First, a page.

Newspaper article The Florida Times Union

Official: Fire Kennel Officer; Glynn Commissioner Angry Worker Spoke Her Mind 'In Uniform'

Newspaper article The Florida Times Union

Official: Fire Kennel Officer; Glynn Commissioner Angry Worker Spoke Her Mind 'In Uniform'

Article excerpt

Byline: Mike Morrison

BRUNSWICK | Glynn County Commissioner Bob Coleman called for the firing of a county employee after she defended herself and other Animal Services workers in a Times-Union story.

In a Times-Union story published Sunday, Barbara Sancomb, a kennel officer at the county's animal shelter, was defending herself and others against allegations leveled at them by a vocal group of citizens pushing for no-kill status at the animal shelter.

Sancomb said charges that conditions at the shelter were deplorable and that animals were treated inhumanely were untrue, and that achieving no-kill status at the shelter was not feasible given the county's overpopulation of stray dogs and cats.

But Coleman said Sancomb had no right to speak her mind "while in uniform."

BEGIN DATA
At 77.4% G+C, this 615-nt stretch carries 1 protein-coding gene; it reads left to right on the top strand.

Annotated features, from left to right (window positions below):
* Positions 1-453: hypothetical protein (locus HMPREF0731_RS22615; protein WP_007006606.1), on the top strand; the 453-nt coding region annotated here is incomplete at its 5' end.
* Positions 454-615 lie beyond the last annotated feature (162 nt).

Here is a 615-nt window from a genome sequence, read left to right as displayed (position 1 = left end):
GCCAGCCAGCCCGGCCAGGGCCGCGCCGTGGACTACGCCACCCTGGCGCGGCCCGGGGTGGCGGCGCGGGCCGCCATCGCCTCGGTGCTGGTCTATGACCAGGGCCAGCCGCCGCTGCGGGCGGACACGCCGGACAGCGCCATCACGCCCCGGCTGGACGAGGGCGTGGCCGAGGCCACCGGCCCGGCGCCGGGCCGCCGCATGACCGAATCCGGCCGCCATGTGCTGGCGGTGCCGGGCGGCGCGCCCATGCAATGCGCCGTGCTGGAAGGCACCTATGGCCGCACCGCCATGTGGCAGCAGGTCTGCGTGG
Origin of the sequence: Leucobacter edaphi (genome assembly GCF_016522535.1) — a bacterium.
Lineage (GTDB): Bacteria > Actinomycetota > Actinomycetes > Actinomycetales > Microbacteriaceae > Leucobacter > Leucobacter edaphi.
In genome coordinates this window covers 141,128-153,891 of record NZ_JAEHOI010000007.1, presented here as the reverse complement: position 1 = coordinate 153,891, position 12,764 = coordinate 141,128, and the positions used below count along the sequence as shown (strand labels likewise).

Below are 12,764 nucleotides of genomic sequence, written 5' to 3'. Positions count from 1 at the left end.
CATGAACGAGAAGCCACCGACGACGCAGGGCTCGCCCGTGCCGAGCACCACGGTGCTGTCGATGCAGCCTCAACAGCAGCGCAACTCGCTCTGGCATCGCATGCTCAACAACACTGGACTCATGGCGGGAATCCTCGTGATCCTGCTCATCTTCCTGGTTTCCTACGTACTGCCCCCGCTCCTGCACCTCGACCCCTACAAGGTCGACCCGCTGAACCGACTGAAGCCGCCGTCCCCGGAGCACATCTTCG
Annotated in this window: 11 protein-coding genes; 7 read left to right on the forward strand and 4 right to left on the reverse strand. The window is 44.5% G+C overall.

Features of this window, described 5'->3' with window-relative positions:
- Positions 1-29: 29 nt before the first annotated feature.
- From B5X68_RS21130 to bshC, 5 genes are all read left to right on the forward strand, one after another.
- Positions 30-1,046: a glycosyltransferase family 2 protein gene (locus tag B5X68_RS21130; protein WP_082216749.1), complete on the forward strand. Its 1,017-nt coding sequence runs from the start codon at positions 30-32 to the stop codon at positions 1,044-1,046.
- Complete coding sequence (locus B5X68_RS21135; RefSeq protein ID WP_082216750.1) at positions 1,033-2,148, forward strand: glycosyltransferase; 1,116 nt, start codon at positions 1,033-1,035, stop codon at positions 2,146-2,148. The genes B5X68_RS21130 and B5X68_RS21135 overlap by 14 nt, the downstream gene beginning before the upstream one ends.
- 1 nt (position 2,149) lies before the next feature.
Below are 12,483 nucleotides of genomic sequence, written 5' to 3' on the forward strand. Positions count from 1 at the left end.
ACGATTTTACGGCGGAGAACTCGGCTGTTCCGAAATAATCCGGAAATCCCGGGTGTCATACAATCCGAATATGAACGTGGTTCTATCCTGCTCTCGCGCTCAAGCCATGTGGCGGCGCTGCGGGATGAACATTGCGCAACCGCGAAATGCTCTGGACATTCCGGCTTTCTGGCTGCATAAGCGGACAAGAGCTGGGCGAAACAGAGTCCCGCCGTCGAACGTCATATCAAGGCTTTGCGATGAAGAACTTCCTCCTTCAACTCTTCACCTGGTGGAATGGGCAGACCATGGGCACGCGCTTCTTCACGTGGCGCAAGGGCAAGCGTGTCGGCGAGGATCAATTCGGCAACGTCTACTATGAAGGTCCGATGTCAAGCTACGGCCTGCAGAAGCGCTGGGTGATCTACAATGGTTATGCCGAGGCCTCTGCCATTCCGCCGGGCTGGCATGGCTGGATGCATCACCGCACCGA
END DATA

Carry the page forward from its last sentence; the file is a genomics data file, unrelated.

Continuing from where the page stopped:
"I took offense to the total negativity of the article," said Coleman, who is leading the charge toward no-kill. "We've been working on this as hard as we can go."

Coleman said he sent Glynn County Police Chief Matt Doering, who supervises Animal Control, an email recommending that Sancomb be fired.

"I said if she'd been a police officer she wouldn't have a job the next day," he said.

Doering responded in an email that Sancomb had the right to talk but that her opinions were her own and not of Animal Control or the county, Coleman said.

No-kill status would mean that 90 percent of the animals taken into the shelter would live by adoption, returns to owners or transfers to other animal welfare agencies.

Coleman and a small but adamant group of animal rights activists have been pushing for the change but have gotten little traction with the other commissioners.

Coleman even complained about comments that retired veterinarian Bill Disque made to the Times-Union. Disque spays and neuters animals at the shelter a few times a month.

Disque said that there are a lot more homeless animals in the county than there are people willing to adopt them.

"The root of the problem is a lack of responsibility and accountability of pet owners," he said.

Coleman said Disque had no right to express his opinion. …

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